Remember my Competitive Intelligence at the Service of Affiliate Program Managers article at Search Engine People which appeared there back in May of this year? If you didn’t see it yet, that would be a good place to start before continuing reading this post… If, however, you did read it you know that — when spying on competing affiliate programs — among the “affiliate program & related performance” things to analyze I recommend looking at “best-performing creatives” and “wording of text links”.
Affiliates, don’t turn away from this post! You need this too. After all, by understanding what works best for other publishers in any given affiliate program you can better optimize your own campaigns.
Well, things aren’t that straightforward with banners and text links. Savvy affiliates and program managers know that not all banner (or text links) statistics should be taken at face value.
Here’s a perfect example I’ve recently spotted:
See the significant EPC difference between banner #1 and banner #2? No, it’s not because the first banner performs that much better. In fact, they are nearly identical (they’re animated banners, and the second frames, which you don’t see, are just a little different). The reason for this overinflated banner EPC is as simple as this: the first banner is higher on the list and easier for affiliates — who don’t necessarily want to use the banner itself but just need to quickly pick up an affiliate code!! — to use. Same often applies to text links (unless you’re comparing deep-linked ones).
As mentioned above, this is an important factor to grasp both for affiliates (not to make wrong conclusions), and for affiliate program managers (who, while engaging in competitive intelligence tasks, may make wrong conclusions as well). Do analyze what works best for others, but do keep in mind that not everything you see there (i.e. with banner and text links’ performance stats) it to be trusted as 100% accurate analytics.
9 thoughts on “Do Not Believe Everything You See in Affiliate Program Statistics”
Interesting. Isn’t EPC irrelevant to volume(in this particular purpose) though? It makes sense that more total sales may occur but that shouldn’t really effect the EPC. It should be proportional to the volume in most instances. Obviously if its a simple case of not enough volume to give a statistically accurate figure that is a valid point to make. Especially since that invalid statistic could be significantly higher or lower than the actual average.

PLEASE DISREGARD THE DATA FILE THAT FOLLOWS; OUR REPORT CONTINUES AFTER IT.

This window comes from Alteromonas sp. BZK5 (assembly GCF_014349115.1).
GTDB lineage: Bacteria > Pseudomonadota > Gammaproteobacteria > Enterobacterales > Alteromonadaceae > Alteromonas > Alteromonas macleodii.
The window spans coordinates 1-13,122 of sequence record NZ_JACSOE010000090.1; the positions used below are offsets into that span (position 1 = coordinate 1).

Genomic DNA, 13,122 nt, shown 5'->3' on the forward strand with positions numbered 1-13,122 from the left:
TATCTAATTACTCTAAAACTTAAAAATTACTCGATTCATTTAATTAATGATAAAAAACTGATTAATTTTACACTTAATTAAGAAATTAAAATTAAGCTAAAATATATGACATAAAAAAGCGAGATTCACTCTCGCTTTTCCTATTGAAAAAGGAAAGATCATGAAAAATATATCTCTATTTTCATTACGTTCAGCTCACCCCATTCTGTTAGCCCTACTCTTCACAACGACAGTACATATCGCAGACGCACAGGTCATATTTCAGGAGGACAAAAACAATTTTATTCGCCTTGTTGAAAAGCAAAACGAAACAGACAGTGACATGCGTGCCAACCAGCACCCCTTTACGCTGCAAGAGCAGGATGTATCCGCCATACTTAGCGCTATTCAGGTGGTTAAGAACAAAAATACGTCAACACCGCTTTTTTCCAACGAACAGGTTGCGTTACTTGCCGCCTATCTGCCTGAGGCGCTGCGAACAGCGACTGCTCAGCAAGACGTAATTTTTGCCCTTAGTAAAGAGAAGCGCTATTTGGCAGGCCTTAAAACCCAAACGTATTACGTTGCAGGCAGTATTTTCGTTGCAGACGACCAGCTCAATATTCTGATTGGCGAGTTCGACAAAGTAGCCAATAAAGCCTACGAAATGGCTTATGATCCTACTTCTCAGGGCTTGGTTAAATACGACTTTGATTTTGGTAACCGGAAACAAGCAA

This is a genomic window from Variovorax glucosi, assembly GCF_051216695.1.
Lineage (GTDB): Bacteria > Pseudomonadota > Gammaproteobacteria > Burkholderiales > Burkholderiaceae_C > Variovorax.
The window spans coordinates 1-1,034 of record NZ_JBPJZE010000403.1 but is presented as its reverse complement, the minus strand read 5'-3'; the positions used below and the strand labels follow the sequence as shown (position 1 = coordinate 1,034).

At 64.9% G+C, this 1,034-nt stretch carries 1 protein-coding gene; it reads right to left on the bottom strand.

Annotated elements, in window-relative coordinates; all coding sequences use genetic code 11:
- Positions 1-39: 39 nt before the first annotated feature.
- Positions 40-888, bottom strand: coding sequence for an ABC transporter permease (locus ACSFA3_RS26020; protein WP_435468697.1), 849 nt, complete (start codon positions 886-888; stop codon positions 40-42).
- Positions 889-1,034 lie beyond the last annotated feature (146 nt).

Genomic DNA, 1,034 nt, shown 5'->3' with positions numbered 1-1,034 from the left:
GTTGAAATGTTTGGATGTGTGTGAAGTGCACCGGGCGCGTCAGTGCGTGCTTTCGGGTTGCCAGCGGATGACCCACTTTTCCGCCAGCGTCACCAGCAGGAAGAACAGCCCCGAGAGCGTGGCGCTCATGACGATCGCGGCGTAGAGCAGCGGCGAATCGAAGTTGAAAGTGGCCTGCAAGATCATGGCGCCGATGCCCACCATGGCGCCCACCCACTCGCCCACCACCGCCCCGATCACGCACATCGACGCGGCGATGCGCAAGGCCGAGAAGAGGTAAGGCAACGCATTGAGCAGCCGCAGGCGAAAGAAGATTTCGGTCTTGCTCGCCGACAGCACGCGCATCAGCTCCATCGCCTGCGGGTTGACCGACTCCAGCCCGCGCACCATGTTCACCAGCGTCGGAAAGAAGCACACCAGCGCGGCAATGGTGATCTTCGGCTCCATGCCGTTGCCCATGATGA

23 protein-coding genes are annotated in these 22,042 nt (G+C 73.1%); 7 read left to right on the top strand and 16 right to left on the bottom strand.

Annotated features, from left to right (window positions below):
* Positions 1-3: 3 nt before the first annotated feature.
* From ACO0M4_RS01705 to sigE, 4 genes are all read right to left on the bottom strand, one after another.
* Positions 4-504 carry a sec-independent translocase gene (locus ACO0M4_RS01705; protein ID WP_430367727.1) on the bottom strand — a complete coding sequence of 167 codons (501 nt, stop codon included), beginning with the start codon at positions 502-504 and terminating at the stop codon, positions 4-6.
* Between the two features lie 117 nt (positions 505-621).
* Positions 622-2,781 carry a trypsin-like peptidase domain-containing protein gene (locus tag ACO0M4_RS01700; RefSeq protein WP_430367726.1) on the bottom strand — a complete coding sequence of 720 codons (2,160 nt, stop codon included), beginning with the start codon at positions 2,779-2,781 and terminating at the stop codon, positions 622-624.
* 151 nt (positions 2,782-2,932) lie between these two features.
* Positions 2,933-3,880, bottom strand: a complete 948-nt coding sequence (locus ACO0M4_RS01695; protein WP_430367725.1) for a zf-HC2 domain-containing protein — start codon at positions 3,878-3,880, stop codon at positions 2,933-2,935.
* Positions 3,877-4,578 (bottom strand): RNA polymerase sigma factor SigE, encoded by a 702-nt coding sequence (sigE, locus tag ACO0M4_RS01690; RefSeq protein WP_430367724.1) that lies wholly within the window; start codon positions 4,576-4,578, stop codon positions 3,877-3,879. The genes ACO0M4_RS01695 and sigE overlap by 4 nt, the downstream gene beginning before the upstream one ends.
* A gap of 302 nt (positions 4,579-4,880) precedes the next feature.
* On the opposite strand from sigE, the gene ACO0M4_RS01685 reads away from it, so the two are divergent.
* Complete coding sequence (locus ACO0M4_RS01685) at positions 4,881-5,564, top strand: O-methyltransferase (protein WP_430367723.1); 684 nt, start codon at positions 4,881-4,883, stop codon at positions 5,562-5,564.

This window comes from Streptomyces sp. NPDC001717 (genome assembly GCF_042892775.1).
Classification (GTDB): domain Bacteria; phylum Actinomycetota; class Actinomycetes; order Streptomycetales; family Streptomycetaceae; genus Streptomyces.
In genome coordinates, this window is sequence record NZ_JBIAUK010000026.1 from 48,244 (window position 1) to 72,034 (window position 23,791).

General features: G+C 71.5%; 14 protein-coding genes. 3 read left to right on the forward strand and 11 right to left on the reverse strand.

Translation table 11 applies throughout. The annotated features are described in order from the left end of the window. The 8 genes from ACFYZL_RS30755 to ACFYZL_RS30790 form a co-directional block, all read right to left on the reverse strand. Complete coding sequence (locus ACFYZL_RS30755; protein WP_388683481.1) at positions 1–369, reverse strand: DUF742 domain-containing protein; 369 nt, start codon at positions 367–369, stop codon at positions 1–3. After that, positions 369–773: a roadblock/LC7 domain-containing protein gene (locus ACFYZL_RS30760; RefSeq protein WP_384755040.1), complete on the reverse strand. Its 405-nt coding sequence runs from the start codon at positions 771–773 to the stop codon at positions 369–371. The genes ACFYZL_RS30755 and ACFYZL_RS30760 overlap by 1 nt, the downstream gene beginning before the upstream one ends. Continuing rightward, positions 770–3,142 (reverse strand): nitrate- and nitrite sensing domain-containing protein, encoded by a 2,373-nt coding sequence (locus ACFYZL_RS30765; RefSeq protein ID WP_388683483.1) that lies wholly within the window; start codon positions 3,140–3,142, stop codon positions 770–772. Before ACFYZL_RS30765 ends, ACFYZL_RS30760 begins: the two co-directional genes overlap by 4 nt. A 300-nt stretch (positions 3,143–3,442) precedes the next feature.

Mike, I’m not sure I’m following. EPC is affiliate earnings measured against anything from 1 to 100 clicks (in our above case, it’s 100) referred to the merchant. If one creative (banner, text link, Flash, video, etc) shows as if generating an average affiliate EPC of $1160, and another – $321, affiliates get an impression that one is that much more effective than the other. However, this is frequently not so (as in the above-pictured scenario).
Right. So if each offer is the same, statistically their conversion rates should be identical when viewed as a percentage.
So although offer 1 may have 1000 people pushing it, while offer 2 may have just 100 people, the earnings per 100 clicks should be identical for both groups, right?
ie: affs push a total of 10,000 clicks, with a conversion rate of 5%, for a total combined commissioned of $1,000. Effectively making the EPC (as in above) $10.
affs push a total of 1,000 clicks, with a conversion rate of 5%, for a total combined commission of $100. Effective making the EPC (as in above) $10.
heh, perhaps I am not getting something 🙂 epcm always messes with my head.
That was exactly my point, Mike. Regardless of how many people click each of these two banners, if they’re nearly identical, their EPC should also be pretty close (or not differ that much).
I get the point of saying that the EPCs should be close but your suggestion that the only reason they are so different is because one has more volume doesn’t seem valid (in your post), your comment above kind of suggests a different aspect that something else is going on that might provide a higher epc.
What I was saying was that it’s incorrect to even compare the two, because the first one actually includes dozens of other ways people are using that banner’s URL (for deep-linked text, reviews, etc, etc). So, we’re then not comparing apples to apples at all. Does this make sense?
Thanks for sharing this. This means that those involved in affiliate marketing should really take a closer look at the data being presented.
Absolutely…and test both themselves to come up with the most valuable data of all, their own data 🙂
Thanks for explaining this. There are so many instances when stats are calculated incorrectly, from affiliate networks to Google Analytics… makes my head spin.